Statistical Programmers: What Challenges Do you Face on a Daily Basis?

SAS Programming

What are some of the daily hassles and problems that you face as a statistical programmer? We want to hear from you!

We’ve been placing talented statistical programmers at top biotech and pharma companies throughout the US for years. From this experience, and one-on-one discussions with our staff and consultants, we’ve learned that even the most experienced biostatistical and SAS programmers run into problems, hassles and challenges on a daily basis.

Some of the challenges we hear about are:

SAS programming and telecommuting

With the globalization of more and more companies, many programmers are forced to telecommute because their team is spread out across different cities, states and even countries. While some SAS Programmers prefer to work from home and feel that telecommuting maximizes efficiency, some believe it can lead to problems with miscommunications among team members or a feeling of isolation from the group.

Learning and adapting to the client’s implementation of the SAS system

While the SAS system is constant, there are different ways of implementing it. Some organizations use highly personalized systems, and some use more standardized systems. It may also be difficult for some programmers to adapt to the client’s system if it is different from what they usually work with.

Identifying and implementing requirements and specifications into SAS programs

Many times requirements and specifications are deeply embedded in documents such as statistical analysis plans and data definition tables.  Finding and appropriately implementing these requirements can be challenging.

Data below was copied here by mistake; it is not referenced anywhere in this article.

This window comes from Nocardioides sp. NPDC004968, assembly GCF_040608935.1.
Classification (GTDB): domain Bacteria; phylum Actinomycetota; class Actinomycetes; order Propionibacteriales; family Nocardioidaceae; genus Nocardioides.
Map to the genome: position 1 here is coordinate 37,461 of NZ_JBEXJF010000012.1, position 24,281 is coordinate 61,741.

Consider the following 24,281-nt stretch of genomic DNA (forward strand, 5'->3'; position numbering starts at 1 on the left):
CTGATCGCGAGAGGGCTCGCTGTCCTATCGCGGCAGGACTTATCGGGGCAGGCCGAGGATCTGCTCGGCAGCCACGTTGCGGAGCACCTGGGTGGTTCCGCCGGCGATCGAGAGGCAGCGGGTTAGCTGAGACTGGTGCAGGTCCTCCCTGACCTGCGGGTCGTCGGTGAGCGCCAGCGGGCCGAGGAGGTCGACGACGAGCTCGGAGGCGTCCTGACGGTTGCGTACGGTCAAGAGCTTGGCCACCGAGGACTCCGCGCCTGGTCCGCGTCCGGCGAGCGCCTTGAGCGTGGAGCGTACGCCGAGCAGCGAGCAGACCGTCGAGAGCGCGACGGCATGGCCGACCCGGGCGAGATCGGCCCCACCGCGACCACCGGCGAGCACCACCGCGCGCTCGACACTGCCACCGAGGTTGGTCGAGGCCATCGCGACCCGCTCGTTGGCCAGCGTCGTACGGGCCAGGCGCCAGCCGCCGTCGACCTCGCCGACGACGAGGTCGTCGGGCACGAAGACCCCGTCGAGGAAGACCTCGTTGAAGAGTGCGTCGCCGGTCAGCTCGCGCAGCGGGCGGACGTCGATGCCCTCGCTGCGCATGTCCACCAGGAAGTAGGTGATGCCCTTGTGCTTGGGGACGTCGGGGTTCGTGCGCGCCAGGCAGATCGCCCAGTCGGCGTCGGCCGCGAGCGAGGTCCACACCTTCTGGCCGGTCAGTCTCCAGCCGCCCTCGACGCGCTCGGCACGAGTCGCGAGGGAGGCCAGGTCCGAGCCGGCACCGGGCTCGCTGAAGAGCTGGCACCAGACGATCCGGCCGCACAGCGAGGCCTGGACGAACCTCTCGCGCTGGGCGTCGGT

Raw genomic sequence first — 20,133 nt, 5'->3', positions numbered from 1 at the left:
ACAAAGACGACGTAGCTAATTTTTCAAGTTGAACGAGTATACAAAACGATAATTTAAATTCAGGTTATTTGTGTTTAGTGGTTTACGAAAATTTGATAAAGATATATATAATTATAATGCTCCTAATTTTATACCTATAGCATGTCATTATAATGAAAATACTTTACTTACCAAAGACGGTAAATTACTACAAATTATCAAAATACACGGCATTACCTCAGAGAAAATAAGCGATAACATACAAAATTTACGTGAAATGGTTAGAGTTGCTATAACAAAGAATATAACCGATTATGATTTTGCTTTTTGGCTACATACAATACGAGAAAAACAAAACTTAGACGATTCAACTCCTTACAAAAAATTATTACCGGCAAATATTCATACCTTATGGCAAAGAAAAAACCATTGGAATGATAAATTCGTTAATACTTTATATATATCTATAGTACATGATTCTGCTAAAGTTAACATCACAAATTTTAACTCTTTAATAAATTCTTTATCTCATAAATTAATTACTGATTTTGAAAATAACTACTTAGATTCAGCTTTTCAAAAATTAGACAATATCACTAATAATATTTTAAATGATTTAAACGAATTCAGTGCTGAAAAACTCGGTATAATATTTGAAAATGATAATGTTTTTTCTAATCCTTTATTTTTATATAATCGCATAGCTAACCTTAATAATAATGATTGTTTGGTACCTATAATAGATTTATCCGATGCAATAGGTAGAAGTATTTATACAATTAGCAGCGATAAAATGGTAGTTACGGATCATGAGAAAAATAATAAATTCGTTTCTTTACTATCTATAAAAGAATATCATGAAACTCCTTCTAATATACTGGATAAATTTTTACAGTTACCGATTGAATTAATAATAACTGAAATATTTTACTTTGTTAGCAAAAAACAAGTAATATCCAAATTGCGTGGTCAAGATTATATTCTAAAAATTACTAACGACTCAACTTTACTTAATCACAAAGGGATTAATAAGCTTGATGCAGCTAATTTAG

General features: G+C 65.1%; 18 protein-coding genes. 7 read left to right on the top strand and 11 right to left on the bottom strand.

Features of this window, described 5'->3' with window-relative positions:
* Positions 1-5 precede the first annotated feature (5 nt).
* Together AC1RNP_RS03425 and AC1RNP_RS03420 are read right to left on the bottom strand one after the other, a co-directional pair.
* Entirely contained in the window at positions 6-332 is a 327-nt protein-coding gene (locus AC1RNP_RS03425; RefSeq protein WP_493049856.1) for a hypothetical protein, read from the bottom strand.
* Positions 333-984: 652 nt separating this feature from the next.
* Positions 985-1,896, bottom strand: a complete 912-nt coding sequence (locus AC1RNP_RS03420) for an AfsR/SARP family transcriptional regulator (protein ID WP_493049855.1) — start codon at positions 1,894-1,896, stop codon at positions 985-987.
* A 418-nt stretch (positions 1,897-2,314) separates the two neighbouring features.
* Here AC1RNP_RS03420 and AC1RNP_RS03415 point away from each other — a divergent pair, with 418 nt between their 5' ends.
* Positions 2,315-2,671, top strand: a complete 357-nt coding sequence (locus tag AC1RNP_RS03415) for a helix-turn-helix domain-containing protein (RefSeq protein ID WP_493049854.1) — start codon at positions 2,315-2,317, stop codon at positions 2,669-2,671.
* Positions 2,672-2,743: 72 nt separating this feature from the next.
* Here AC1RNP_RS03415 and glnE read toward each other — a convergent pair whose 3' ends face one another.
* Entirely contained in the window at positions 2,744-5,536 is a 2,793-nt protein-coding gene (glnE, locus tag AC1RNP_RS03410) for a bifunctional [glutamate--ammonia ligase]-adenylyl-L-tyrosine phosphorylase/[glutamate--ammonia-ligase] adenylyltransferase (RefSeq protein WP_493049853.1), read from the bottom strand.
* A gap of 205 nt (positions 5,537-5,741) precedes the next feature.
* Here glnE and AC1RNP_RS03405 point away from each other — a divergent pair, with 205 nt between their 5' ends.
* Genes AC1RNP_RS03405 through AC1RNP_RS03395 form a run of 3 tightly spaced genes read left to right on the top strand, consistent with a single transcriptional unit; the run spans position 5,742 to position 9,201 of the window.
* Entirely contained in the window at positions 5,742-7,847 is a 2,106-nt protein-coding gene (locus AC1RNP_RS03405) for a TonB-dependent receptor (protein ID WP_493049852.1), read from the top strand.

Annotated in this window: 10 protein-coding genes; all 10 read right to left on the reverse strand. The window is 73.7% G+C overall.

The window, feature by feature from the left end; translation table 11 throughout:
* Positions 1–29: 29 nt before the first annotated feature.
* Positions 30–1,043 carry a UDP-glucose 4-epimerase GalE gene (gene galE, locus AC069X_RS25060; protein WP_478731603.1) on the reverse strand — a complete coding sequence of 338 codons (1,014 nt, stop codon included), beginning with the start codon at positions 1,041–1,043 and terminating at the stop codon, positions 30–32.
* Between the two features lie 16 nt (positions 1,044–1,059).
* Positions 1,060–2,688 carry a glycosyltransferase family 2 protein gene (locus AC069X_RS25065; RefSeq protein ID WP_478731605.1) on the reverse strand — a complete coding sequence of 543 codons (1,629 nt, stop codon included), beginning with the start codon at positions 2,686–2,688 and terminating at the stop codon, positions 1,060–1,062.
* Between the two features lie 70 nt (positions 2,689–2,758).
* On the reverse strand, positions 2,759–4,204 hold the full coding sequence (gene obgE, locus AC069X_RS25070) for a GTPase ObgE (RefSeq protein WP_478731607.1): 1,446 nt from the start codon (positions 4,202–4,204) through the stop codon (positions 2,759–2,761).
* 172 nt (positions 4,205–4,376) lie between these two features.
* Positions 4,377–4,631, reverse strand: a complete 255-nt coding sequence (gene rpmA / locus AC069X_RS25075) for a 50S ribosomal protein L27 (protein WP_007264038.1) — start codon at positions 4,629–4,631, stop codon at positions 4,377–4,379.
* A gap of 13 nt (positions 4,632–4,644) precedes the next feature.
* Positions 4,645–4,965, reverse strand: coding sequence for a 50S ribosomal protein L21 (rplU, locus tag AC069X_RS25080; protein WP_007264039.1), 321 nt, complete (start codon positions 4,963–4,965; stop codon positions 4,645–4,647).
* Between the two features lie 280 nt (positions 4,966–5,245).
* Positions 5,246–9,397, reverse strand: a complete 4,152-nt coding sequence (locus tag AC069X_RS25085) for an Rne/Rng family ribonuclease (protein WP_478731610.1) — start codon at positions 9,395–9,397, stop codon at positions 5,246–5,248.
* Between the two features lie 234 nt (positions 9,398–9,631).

Accurately filling out forms that document and recording information regarding the development life cycle of SAS programs

As SAS programmers develop and test programs it can be burdensome to fill out QC or validation forms and record issues and issue resolutions.  Test cycles and information shared between developers and testers is easily lost.  When one does make the effort to record this information, it can be disruptive to development efforts, preventing the SAS programmer from doing what they do best, writing SAS code.

These are just some of the common challenges we hear about among SAS programmers. It’s our job to make sure projects go as efficiently and smoothly as possible.  That’s why we want to hear from you. What are some of the daily hassles and problems that you face as a statistical programmer? What would make your job easier? What tools do you use (or need) to better communicate with your team?

Please share your stories, ideas and daily challenges with us!

2 Responses to “Statistical Programmers: What Challenges Do you Face on a Daily Basis?”

  1. Frank

    I personally am very grateful that the structure of our work has changed. I love working from home. As far as isolation is concerned, I’m not sure in our line of work collaboration necessarily equates to team building. As programmers we work for the most part alone even if we are contributing a small part to a larger program. IM and phone calls are more than enough to stay connected. More frequent feedback from lead programmers in regards to our performance would be helpful. As would clearly defined goals and timelines at the beginning and milestones of a project.

  2. Bruce

    My jobs has many facets to it. I’m primarily an applications developer, but I also work in a support capacity so I troubleshoot and help solve problems that users are experiencing. I enjoy troubleshooting, but it does detract from my primary function and it can take up a lot of time. It takes a lot of focus and discipline not to get too distracted. I have on occasion spent too much time trying to resolve an issue where it should in fact have been escalated to an IS specialist. I’ve telecommuted for the past seven years and that takes a lot of getting used to. Most of my communication is via email with the occasional phone call. Keeping people informed about work status is even more important when working remotely. It is isolated, but if you focus on the work it’s not hard to manage. I do find that I have to make sure I have an active social life interacting with others outside of work, doing sport and other activities to balance things out.


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